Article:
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Recent Examples of Racist Products and Advertising

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One might think that people working in marketing, advertising and design would have a stronger sense of what may and may not come across as racist to different groups of people than what has been seen in previous decades. Especially for big brands who have to go through many, many steps to get any campaigns and designs approved. Here are some particularly tone-deaf examples that somehow made it all the way into the public eye recently.

Heineken’s “Lighter is Better” Ad (USA, 2018)

screenshot from the ad

Heineken was in hot water in 2018  with a beer ad that was accused of racism (source).It featured a bartender sliding a drink past 3 dark-skinned patrons to a lighter-skinned customer with a tagline “lighter is better”. 

The purpose? Marketing low-carb or low-calorie beer. This is always a confusing thing for Australians to see come out of America as we call “light beers” those with low alcohol content. 

The public did not respond well to this campaign, as using the colour of people’s skin to demonstrate any kind of positivity or negativity can be damaging and offensive to different racial groups.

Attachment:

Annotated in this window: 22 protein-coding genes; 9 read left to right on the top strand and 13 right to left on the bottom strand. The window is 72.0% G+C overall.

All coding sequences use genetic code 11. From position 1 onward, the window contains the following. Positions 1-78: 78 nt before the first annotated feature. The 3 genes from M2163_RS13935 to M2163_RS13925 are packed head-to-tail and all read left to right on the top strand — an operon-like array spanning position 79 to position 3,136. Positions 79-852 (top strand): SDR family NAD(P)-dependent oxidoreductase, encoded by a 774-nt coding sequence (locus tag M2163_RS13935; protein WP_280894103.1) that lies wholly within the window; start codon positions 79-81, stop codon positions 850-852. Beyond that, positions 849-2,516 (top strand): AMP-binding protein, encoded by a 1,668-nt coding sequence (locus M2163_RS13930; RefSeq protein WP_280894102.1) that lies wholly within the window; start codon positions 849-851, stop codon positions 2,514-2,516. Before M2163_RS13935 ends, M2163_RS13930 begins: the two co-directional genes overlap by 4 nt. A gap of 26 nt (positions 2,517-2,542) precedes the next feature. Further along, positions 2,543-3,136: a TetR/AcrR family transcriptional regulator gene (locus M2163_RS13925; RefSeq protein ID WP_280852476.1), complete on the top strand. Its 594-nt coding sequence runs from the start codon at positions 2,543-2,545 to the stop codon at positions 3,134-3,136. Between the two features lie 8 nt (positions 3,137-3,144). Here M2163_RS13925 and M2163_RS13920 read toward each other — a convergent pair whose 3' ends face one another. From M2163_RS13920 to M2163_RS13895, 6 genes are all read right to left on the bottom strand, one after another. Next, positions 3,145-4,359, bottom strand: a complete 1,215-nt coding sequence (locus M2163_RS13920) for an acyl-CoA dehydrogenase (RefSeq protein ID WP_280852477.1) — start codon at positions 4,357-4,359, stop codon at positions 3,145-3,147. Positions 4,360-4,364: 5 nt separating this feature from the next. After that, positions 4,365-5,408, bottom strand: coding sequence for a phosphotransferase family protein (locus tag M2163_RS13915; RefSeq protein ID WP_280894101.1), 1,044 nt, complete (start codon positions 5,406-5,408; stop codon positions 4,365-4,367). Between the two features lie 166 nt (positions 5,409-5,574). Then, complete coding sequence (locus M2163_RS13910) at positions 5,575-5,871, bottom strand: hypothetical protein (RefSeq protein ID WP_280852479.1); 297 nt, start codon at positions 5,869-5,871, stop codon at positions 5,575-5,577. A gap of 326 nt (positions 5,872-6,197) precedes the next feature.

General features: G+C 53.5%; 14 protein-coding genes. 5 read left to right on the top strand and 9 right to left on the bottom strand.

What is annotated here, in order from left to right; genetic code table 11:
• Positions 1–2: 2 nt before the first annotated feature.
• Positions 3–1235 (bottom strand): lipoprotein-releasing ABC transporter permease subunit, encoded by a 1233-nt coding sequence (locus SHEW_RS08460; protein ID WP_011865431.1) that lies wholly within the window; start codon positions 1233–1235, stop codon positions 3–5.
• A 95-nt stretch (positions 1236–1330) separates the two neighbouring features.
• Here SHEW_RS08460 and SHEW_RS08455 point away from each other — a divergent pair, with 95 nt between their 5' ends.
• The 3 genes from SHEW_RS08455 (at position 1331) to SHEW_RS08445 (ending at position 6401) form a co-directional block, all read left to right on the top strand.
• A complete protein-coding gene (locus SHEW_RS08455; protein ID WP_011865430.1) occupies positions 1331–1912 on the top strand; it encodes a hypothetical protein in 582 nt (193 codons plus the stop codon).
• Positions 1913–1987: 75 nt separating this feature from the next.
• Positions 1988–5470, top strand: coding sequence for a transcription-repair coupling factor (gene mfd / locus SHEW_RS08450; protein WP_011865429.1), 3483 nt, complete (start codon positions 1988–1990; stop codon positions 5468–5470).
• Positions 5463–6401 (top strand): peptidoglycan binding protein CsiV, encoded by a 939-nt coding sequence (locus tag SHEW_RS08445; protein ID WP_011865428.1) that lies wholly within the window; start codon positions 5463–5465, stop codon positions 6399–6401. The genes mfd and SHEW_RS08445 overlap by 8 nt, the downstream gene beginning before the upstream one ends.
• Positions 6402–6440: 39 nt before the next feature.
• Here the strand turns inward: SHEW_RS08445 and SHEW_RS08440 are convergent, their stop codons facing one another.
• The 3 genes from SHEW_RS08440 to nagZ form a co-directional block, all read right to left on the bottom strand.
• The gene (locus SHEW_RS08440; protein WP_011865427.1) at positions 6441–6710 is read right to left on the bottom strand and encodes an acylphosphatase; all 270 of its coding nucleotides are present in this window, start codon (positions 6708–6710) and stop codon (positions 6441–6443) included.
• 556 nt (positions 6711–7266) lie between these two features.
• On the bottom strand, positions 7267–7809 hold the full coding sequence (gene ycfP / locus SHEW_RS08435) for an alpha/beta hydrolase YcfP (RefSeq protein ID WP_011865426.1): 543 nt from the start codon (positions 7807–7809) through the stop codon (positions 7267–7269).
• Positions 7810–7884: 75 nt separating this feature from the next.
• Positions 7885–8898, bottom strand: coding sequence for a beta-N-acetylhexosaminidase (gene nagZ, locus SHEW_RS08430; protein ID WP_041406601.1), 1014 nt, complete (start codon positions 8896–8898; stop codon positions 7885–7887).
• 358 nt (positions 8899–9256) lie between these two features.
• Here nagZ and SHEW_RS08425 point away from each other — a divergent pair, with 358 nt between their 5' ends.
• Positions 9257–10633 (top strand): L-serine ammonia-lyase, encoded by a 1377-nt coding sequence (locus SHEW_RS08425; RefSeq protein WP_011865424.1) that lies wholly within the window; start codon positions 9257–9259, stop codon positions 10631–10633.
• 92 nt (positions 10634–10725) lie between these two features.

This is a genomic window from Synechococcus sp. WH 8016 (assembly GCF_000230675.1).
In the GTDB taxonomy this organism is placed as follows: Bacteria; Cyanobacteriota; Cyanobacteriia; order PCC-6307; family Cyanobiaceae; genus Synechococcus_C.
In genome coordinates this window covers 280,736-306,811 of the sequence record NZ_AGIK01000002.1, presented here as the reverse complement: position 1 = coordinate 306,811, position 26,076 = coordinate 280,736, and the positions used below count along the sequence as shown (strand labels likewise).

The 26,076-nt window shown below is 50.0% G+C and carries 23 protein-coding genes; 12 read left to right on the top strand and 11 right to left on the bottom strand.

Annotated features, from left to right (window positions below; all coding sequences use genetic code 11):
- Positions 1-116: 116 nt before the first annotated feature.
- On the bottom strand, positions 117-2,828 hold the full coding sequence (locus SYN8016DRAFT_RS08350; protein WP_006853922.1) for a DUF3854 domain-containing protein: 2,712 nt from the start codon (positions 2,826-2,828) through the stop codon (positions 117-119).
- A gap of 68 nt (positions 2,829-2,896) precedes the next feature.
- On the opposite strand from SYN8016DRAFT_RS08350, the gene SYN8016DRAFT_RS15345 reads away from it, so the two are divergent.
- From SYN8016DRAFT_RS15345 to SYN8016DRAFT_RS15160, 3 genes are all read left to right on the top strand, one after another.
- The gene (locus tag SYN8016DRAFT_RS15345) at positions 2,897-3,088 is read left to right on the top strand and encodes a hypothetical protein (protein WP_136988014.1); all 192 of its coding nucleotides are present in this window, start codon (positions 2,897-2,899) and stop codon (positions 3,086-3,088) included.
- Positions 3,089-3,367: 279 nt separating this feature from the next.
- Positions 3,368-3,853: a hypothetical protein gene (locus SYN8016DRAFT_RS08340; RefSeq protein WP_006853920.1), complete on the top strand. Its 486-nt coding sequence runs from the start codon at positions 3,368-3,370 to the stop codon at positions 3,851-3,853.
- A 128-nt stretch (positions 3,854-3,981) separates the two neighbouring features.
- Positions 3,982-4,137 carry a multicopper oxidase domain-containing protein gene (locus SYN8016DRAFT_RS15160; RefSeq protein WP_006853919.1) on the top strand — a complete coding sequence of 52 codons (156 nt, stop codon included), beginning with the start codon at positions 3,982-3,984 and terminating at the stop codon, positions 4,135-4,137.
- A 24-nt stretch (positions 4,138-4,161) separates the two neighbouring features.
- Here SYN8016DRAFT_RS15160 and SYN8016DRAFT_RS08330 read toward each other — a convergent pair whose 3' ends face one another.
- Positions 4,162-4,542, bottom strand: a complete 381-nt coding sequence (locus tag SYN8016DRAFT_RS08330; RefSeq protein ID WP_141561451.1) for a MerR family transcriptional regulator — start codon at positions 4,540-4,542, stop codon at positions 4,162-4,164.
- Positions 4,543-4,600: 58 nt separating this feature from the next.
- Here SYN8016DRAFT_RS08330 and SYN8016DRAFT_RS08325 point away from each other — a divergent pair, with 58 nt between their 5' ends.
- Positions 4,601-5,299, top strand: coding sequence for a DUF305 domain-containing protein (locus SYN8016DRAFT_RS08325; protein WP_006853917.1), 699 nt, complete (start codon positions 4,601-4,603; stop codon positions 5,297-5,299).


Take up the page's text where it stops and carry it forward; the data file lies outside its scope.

And while it did get Heineken many views, this probably wasn’t the best tactic for obtaining goodwill from the public. 

Target’s “Baby Daddy” Cards (USA, 2018)

Father’s day is a good day to celebrate. That is unless you’re an African American receiving a “Baby Daddy” gift card from the American Target retailer in 2018. 

Target in America only stocked one father’s day card featuring African American depictions of fatherhood.  (source).

Thankfully, the store did apologize, removing the card from 900 of its branches.

Burger King’s “Vietnamese Burger” Ad (New Zealand, 2019)

white guy eating a burger with chopsticks

A Instagram commercial for Burger King’s new Vietnamese burger did not go down well with the local Vietnamese community in New Zealand. It featured two Westerners eating the limited edition burger with oversized novelty chopsticks. The caption for the ad read “Take your tastebuds all the way to Ho Chi Minh City with our Vietnamese Sweet Chilli Tendercrisp, part of our Tastes of the World range. Available for a limited time only”.  Naturally, Burger King removed the Instagram ad and cancelled it for television after the public outcry. (source).

What do you think?

Written by Keith Nallawalla

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